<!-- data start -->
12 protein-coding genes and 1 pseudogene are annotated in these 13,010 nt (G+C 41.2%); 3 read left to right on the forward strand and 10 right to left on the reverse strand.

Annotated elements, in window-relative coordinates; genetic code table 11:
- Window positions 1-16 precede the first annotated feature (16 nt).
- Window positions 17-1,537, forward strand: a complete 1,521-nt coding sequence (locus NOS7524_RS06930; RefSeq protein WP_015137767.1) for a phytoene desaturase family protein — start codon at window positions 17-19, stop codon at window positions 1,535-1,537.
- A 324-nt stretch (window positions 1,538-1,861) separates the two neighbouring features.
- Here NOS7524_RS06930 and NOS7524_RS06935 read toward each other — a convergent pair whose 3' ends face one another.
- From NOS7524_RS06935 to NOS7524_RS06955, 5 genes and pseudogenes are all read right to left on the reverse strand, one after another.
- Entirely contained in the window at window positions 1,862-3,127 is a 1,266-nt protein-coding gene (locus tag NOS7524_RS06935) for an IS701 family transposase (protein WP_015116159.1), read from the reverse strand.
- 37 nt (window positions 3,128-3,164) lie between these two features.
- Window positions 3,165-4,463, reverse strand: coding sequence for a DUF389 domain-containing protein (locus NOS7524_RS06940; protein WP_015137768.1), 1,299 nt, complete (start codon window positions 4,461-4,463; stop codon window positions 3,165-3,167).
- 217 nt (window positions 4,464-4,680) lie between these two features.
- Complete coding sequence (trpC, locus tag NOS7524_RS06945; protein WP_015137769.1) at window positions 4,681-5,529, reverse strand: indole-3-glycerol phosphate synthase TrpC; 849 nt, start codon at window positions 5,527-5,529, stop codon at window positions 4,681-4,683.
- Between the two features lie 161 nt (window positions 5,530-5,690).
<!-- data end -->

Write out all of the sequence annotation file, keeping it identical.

12 protein-coding genes and 1 pseudogene are annotated in these 13,010 nt (G+C 41.2%); 3 read left to right on the forward strand and 10 right to left on the reverse strand.

Annotated elements, in window-relative coordinates; genetic code table 11:
- Window positions 1-16 precede the first annotated feature (16 nt).
- Window positions 17-1,537, forward strand: a complete 1,521-nt coding sequence (locus NOS7524_RS06930; RefSeq protein WP_015137767.1) for a phytoene desaturase family protein — start codon at window positions 17-19, stop codon at window positions 1,535-1,537.
- A 324-nt stretch (window positions 1,538-1,861) separates the two neighbouring features.
- Here NOS7524_RS06930 and NOS7524_RS06935 read toward each other — a convergent pair whose 3' ends face one another.
- From NOS7524_RS06935 to NOS7524_RS06955, 5 genes and pseudogenes are all read right to left on the reverse strand, one after another.
- Entirely contained in the window at window positions 1,862-3,127 is a 1,266-nt protein-coding gene (locus tag NOS7524_RS06935) for an IS701 family transposase (protein WP_015116159.1), read from the reverse strand.
- 37 nt (window positions 3,128-3,164) lie between these two features.
- Window positions 3,165-4,463, reverse strand: coding sequence for a DUF389 domain-containing protein (locus NOS7524_RS06940; protein WP_015137768.1), 1,299 nt, complete (start codon window positions 4,461-4,463; stop codon window positions 3,165-3,167).
- 217 nt (window positions 4,464-4,680) lie between these two features.
- Complete coding sequence (trpC, locus tag NOS7524_RS06945; protein WP_015137769.1) at window positions 4,681-5,529, reverse strand: indole-3-glycerol phosphate synthase TrpC; 849 nt, start codon at window positions 5,527-5,529, stop codon at window positions 4,681-4,683.
- Between the two features lie 161 nt (window positions 5,530-5,690).